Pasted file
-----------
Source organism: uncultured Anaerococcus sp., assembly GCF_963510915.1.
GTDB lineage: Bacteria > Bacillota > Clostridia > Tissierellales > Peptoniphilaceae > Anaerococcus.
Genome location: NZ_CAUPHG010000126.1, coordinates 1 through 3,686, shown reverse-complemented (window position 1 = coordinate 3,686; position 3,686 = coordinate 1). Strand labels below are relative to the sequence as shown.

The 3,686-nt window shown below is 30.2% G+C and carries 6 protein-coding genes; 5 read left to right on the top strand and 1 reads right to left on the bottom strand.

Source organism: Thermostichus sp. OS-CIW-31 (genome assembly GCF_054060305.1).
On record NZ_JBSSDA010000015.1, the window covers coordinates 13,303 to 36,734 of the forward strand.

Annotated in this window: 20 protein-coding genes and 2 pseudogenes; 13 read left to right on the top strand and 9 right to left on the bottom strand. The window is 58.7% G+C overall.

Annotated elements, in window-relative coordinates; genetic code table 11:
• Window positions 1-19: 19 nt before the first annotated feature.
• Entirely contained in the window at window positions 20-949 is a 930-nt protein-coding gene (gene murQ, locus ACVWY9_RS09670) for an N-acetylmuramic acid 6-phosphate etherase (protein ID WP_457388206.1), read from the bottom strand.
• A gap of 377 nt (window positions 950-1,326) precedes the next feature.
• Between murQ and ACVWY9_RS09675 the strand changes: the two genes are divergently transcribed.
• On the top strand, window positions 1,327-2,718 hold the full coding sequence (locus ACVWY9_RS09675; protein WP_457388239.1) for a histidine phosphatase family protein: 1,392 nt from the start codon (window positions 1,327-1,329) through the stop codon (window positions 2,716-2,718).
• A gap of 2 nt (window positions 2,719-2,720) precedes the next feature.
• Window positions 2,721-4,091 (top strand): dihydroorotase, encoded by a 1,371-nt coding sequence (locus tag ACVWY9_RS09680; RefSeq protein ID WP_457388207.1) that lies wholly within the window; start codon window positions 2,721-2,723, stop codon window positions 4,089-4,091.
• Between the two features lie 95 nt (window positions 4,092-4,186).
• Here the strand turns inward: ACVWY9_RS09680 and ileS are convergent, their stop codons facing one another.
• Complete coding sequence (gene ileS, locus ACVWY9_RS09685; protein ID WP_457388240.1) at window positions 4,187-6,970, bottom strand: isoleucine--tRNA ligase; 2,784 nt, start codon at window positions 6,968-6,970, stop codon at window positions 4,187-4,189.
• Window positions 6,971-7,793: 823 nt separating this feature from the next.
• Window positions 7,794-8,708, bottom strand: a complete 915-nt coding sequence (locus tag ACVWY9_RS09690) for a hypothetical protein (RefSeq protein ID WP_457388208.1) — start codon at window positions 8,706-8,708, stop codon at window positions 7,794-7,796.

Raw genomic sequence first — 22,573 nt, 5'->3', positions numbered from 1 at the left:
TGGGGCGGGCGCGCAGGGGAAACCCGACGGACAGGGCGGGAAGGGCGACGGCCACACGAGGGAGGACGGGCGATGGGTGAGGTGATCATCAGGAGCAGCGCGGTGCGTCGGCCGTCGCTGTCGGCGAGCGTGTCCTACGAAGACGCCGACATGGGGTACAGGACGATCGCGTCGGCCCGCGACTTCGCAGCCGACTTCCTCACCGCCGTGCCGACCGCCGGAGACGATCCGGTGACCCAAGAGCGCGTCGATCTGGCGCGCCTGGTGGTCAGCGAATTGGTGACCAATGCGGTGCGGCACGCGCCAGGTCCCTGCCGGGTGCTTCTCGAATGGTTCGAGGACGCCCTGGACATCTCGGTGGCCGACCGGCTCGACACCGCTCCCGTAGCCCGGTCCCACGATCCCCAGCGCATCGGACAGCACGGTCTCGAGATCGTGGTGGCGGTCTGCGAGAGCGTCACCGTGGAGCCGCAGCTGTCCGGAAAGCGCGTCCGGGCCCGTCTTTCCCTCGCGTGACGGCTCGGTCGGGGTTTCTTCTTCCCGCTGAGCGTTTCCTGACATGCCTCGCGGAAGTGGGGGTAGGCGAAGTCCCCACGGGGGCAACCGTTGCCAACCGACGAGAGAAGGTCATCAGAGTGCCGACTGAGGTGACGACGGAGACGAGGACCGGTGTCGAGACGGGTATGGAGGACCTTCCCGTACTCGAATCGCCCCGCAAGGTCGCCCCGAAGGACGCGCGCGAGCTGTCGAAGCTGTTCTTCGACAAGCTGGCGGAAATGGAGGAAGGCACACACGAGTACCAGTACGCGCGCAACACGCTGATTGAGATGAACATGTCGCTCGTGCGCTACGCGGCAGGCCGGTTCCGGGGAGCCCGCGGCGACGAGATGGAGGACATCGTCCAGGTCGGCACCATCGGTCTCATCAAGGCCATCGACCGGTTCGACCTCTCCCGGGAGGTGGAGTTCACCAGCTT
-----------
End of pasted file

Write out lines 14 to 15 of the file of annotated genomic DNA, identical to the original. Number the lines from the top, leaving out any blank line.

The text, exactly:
• A gap of 2 nt (window positions 2,719-2,720) precedes the next feature.
• Window positions 2,721-4,091 (top strand): dihydroorotase, encoded by a 1,371-nt coding sequence (locus tag ACVWY9_RS09680; RefSeq protein ID WP_457388207.1) that lies wholly within the window; start codon window positions 2,721-2,723, stop codon window positions 4,089-4,091.